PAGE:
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Global Leadership at Cannes: China’s Arrival, or What Happened to America?

New blogger Gregory Chin writes.

By: /
11 November, 2011
By: Gregory Chin
Associate Professor of political economy, York University

Much has been made of China’s new global profile at the G20 Cannes.  On the day after the Cannes G20, the lead article in The Guardianwrote that Cannes “showed how power has shifted to Beijing.” The same day, Le Monde reported that China will likely become the second largest contributor to the IMF, following Cannes. The BBC then posted a piece entitled, “How did once-mighty Europe became China’s supplicant.”

The China hype is growing. But the new attention on China only makes sense in relation to the apparent disappearance of U.S. leadership at the G20.

A tipping point may have been reached at Cannes. But it was not that the Europeans approached China and the other emerging economies for support, since these advances started before the Summit. Rather, it was the role of the U.S.

The details of how events unfolded leading into and during Cannes suggest that we are seeing an American state that is now focused heavily on domestic politics, that is increasingly lacking the political will, and arguably the economic capacity, to provide leadership for global economic burden-sharing.

Take, for example, the amount of time and energy that deputy treasury secretary Lael Brainard dedicated at the White House press briefing (at the end of the first day at Cannes, 3 November 2011), to reassuring the U.S. domestic audience that U.S. banks were not overexposed to European debt, and that America’s banks had rebuilt their capital holdings after the 2007-09 global financial crisis. In short, the “point to register” was that American taxpayers would not have the foot the bill for a European bailout, that America’s financial sector is safe.

This response to the European debt crisis bears a marked difference from America’s role in resolving previous cases of sovereign debt restructuring, such as the 1994 Mexican financial crisis, when the Clinton Administration risked annoying U.S. taxpayers by agreeing to shoulder the largest portion of that bailout package. The U.S. administration countered Congressional Republican opposition to loan guarantees by raising funds from its Exchange Stabilization Fund. U.S. support helped Mexico to avoid default.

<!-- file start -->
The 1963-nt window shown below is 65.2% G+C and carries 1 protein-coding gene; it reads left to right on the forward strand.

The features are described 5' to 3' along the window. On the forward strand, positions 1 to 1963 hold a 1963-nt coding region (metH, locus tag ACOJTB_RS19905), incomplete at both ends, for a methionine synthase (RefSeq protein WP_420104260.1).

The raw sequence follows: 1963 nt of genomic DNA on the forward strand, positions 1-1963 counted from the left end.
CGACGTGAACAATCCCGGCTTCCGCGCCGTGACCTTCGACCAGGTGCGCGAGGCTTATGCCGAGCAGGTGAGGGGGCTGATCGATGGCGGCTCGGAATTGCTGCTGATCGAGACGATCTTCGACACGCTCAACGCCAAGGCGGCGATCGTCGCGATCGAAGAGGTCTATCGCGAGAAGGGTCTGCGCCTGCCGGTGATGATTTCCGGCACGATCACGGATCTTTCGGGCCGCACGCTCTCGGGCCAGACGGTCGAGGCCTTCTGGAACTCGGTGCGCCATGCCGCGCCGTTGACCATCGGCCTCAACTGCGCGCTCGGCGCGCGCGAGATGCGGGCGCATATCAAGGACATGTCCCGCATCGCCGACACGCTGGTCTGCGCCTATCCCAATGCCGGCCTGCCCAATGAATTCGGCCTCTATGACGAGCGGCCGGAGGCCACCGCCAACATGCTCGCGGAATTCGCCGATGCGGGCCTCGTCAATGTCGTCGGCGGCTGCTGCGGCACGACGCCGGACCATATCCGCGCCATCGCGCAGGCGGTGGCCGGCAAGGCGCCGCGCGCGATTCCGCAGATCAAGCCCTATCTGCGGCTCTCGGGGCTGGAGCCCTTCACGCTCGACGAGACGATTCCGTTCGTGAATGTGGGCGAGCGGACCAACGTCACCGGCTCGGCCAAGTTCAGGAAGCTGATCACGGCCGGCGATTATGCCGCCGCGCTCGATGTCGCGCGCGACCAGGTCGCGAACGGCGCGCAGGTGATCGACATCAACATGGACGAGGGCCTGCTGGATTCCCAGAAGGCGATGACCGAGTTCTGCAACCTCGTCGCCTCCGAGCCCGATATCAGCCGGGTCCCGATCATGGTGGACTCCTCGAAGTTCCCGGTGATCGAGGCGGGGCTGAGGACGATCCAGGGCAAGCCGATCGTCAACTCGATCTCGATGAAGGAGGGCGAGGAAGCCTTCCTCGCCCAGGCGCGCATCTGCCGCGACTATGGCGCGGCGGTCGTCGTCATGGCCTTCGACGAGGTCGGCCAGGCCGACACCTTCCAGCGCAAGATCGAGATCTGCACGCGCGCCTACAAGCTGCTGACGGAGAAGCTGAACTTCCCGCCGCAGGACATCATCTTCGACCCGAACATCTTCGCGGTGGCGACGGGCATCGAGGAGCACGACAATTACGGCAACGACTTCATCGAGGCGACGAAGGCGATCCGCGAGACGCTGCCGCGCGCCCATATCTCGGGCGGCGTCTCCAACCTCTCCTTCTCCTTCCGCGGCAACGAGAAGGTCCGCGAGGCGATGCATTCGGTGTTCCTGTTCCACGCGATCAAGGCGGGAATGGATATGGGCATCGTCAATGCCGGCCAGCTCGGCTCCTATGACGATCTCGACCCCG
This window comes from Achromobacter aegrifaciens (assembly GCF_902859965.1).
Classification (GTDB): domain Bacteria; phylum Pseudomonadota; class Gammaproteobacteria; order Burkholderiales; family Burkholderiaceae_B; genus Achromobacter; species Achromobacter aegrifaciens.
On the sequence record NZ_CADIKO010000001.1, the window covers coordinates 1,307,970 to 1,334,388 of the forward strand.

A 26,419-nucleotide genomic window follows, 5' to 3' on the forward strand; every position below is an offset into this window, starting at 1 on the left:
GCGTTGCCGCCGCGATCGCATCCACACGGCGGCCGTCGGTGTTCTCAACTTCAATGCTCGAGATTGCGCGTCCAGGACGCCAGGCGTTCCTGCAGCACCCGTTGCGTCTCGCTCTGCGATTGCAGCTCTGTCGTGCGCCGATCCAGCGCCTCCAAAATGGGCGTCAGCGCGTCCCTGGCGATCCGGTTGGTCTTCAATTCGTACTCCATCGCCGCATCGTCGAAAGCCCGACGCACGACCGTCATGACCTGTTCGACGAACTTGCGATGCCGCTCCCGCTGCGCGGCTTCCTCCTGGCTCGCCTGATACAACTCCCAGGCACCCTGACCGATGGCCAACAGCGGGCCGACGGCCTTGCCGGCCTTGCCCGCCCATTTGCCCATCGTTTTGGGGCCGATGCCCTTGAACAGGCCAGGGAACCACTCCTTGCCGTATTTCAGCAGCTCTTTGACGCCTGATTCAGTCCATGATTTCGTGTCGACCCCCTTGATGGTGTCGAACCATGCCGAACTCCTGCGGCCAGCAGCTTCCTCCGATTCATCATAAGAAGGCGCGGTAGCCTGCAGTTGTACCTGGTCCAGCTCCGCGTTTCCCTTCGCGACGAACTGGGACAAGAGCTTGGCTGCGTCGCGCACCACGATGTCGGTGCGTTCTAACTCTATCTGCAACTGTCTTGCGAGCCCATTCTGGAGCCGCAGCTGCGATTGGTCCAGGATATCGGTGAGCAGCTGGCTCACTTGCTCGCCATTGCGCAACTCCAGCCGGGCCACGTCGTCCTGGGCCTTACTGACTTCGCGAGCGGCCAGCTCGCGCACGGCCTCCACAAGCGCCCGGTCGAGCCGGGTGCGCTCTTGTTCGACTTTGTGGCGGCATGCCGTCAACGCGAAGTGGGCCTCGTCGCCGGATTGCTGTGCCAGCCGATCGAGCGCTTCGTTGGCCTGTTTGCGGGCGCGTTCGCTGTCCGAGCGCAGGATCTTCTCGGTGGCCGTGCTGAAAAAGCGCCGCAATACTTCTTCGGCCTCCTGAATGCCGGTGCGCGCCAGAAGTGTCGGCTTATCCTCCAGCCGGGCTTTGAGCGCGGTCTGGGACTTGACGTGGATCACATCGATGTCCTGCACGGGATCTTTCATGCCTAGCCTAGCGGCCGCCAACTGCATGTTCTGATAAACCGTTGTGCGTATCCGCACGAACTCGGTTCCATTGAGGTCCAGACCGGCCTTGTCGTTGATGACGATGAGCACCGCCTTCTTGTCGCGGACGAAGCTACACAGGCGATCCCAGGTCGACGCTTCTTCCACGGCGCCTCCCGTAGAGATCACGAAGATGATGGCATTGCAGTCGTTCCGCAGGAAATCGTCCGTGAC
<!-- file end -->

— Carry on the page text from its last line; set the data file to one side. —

Also in contrast to the past, the aforementioned White House press briefing revealed that the major objective for the U.S. at Cannes was to make sure that the Chinese agreed to language in the Summit Communiqué about “surplus countries agreeing to increase domestic demand” and agreeing to more “market determined and flexible exchange rates.” If one tracked the statements of the U.S. Treasury Secretary since 2009, one would recognize this goal as another case of elevating U.S. domestic and bilateral trade concerns up to the global multilateral level.

Perhaps we should not be surprised by the U.S. posture at Cannes. As Thomas Wright has noted perceptively, multilateralism and global summitry have been tough sells in the United States for a while.  But for a moment, we thought the Obama presidency might be different.

In fairness, the United States remains the largest contributor to the International Monetary Fund.  And it was reported that the U.S. President Obama did try to encourage German authorities to strengthen the ECB.  It was said that treasury secretary Timothy Geithner also attended all of the European meetings where Euroland officials tried to rework their debt bailout measures for Greece. U.S. representatives shuffled in and out of meetings, trying to nudge and encourage. But without the capacity to offer additional financing, their influence was limited.

What Cannes suggests is that we may be looking at a United States that is starting to suffer a lack of capability and will for global economic leadership. More troubling, we may also be seeing an increasingly inward-looking America, disengaging incrementally from ‘global’ economic problem-solving – and perhaps on the first steps of the steady slope to (economic) isolationism.

Where does this leave the idea of a “G2”?

If by G2 we mean only that the US and China tend to “go bilateral,” and that everyone else will have to live with whatever the Big 2 decide, then we may now be in the era of a G2.

But some mean something more by a G2. That the Big 2 will (hopefully) also provide global leadership by embedding themselves within a G20, or other global institutions, and in so doing, provide needed guidance and direction for global agenda- and priority-setting – to help break international deadlocks, to help build new global consensus. For those with this view of the G2, Cannes was disappointing.

The French G20 Summit suggests that we may not even have a “G2”.

Photo courtesy of Reuters.

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